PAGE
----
It's important and earth shattering because........
Even these days when everybody with some technical knowlege can see the vulnerabilites, large modern companies who really should know better are still opening their systems (i.e. us) up to casual hackers who don't need much technical ability.
We can argue the fact that Graham is getting some credit for something which a schoolkid with a laptop and an Internet connection could do after half an hour of googling, but that's not his fault, he's not clever, the website providers are stupid.
The 'big win' is for all providers of a service which should be private to run https:// instead of http:// from log in to log out. Then certificate security becomes the next vulnerbility (don't use a PC that could have been compromised, never ignore certificate warnings, don't accept a new CA cert into your browser etc.)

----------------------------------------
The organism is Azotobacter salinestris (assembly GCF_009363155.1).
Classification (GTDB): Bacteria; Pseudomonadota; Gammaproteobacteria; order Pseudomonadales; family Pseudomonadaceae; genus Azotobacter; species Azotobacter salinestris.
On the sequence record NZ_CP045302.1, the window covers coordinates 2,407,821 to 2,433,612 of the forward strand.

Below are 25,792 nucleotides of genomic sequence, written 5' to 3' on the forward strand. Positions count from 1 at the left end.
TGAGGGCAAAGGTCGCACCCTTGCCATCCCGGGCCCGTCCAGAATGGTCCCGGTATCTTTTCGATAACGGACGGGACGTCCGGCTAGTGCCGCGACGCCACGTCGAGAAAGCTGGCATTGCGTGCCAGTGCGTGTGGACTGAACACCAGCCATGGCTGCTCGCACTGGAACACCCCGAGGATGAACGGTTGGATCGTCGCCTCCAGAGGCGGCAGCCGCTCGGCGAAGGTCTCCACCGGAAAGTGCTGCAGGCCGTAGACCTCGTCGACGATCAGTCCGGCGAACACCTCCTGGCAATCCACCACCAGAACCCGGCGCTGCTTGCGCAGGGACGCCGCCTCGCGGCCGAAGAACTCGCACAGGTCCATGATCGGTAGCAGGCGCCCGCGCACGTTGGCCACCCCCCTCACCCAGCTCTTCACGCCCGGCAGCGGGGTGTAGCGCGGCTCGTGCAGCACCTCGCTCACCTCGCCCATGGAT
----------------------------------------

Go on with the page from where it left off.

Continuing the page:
A wider question is 'Who should be responsible for security?' yes, gmail can be https:// log in to log out so why not make it the default? Yes, there will be a cost in performance, the providers will need to invest more, and the user may notice a 10% hit, and there may be other browser warnings when mixing secure and non secure content, there's a difference between a taking choice away and people not understanding there's a risk if they don't use https://
I personally can't believe that people will use public PCs to do secure things such as paying bills, but that's starting to get off topic.